Some artists would look at several defining works in different mediums as a good excuse to rest, but commissions continue to pour in.
“Keisha deserves every ounce of attention that she’s getting right now,” Serrano says.
That’s how Finnie found herself on Duke Street in 90-plus degree temperatures painting piano keys for Music for Everyone. With the nonprofit’s Keys for the City initiative canceled this summer due to the impossibility of keeping public pianos sanitary, Music for Everyone recruited artists like Finnie to spread a musical message at a time when it’s in short supply.
“It’s a different subject that I’ve never done before, and I’m using some new techniques that I’ve been playing around with, like spray paint,” Finnie says. “I’ve been having fun with it.”
Davis believes this is just the beginning for Finnie.
“It’s been fun to see her take these opportunities as they come up,” Davis says. “I think she has a broad range, and I think there’s so much more to see. I think she’s just getting started.”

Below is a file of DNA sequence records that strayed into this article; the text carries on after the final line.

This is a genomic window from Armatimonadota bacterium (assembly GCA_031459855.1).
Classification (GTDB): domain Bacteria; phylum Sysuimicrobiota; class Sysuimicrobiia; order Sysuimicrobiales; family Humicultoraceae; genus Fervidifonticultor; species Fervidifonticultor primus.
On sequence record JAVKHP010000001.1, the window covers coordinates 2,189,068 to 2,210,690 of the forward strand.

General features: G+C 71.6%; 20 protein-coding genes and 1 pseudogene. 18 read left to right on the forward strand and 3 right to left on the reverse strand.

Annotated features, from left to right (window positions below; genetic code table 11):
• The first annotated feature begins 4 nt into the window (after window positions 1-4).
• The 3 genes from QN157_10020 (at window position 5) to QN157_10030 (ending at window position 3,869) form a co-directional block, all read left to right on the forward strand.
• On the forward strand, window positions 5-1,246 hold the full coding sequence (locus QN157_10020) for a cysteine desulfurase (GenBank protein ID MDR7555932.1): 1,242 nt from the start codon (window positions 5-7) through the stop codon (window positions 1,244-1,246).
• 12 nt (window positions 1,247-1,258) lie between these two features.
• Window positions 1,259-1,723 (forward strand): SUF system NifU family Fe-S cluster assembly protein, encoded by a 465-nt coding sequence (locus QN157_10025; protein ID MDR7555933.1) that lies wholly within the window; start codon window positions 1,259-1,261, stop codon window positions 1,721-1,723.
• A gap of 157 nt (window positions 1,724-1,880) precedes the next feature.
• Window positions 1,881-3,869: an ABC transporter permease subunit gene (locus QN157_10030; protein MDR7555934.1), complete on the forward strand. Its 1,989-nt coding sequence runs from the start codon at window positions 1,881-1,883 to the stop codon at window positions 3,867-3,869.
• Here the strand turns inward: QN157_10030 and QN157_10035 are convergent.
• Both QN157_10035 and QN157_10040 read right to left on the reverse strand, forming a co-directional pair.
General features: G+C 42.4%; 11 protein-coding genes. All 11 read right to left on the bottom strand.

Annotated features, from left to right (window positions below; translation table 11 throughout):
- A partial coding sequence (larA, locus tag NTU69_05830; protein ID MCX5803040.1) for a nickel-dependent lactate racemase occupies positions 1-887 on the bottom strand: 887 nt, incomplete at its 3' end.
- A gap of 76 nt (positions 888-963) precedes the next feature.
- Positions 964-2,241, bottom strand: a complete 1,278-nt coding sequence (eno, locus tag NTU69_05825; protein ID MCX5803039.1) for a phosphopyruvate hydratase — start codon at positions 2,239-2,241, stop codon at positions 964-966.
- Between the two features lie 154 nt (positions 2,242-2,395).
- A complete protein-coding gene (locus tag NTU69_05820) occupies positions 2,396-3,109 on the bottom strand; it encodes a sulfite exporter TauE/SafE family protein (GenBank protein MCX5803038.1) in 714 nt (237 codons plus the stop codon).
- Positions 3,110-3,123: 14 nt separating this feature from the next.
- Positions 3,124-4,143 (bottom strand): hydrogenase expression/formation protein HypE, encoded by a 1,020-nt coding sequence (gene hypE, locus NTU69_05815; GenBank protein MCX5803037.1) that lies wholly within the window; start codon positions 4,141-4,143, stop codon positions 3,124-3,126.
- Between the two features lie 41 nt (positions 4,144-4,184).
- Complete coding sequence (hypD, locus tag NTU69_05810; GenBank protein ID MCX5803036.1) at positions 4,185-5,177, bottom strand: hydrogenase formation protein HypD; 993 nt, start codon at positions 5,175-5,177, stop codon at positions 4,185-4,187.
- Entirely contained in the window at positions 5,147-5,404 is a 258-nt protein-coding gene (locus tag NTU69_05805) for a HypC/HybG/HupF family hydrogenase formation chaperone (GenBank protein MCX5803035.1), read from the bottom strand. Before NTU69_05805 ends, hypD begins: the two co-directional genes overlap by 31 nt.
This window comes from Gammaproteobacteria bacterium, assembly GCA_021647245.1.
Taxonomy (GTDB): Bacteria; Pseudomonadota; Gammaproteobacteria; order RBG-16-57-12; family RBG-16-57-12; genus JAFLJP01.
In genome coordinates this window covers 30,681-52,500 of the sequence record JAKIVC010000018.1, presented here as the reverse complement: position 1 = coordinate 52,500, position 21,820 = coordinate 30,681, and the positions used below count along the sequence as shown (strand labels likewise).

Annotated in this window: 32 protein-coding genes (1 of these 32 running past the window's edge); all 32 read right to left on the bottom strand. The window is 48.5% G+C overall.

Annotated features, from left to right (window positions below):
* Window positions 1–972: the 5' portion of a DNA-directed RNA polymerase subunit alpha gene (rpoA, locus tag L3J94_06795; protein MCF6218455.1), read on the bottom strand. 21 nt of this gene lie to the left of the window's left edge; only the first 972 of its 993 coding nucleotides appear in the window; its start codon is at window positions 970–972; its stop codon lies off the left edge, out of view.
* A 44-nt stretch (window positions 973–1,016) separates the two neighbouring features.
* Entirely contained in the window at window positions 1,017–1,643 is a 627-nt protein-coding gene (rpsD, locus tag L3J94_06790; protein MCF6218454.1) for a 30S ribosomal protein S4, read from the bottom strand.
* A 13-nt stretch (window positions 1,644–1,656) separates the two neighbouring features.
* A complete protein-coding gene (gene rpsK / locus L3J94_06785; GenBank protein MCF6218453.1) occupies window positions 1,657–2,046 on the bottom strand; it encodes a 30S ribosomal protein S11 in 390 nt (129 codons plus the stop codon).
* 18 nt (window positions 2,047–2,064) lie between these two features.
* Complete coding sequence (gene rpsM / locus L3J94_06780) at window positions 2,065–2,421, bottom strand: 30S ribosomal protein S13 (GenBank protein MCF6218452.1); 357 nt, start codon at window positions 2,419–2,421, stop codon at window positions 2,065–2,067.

Serrano, too, says he’s excited to see what the future holds for Finnie.
“I want Keisha to represent the next generation of artists that are wanting to make noise,” Serrano says. “Keisha represents young, Black female artists that are truly what Lancaster represents. Lancaster isn’t the retired homes, the coffee shops and new buildings. Keisha is what Lancaster is now: a young, millennial girl of color trying to basically make a living off of who she is as a person. It’s more important now than ever to lift someone like that up and give her her dues because she is going to be one of the people to pay it forward.”
Now that the Music for Everyone mural is completed, it’s back to working on art at home for Finnie. She hopes to continue to let her activism inform her art, and vice versa.
“Before this, I never used my art in this way, as activism, you could say,” Finnie says. “So it’s something that I didn’t think I could do. But I’m also really proud of myself for being a part and stepping up.”
More info: To see and purchase Keisha Finnie’s work, visit keishafinnie.bigcartel.com.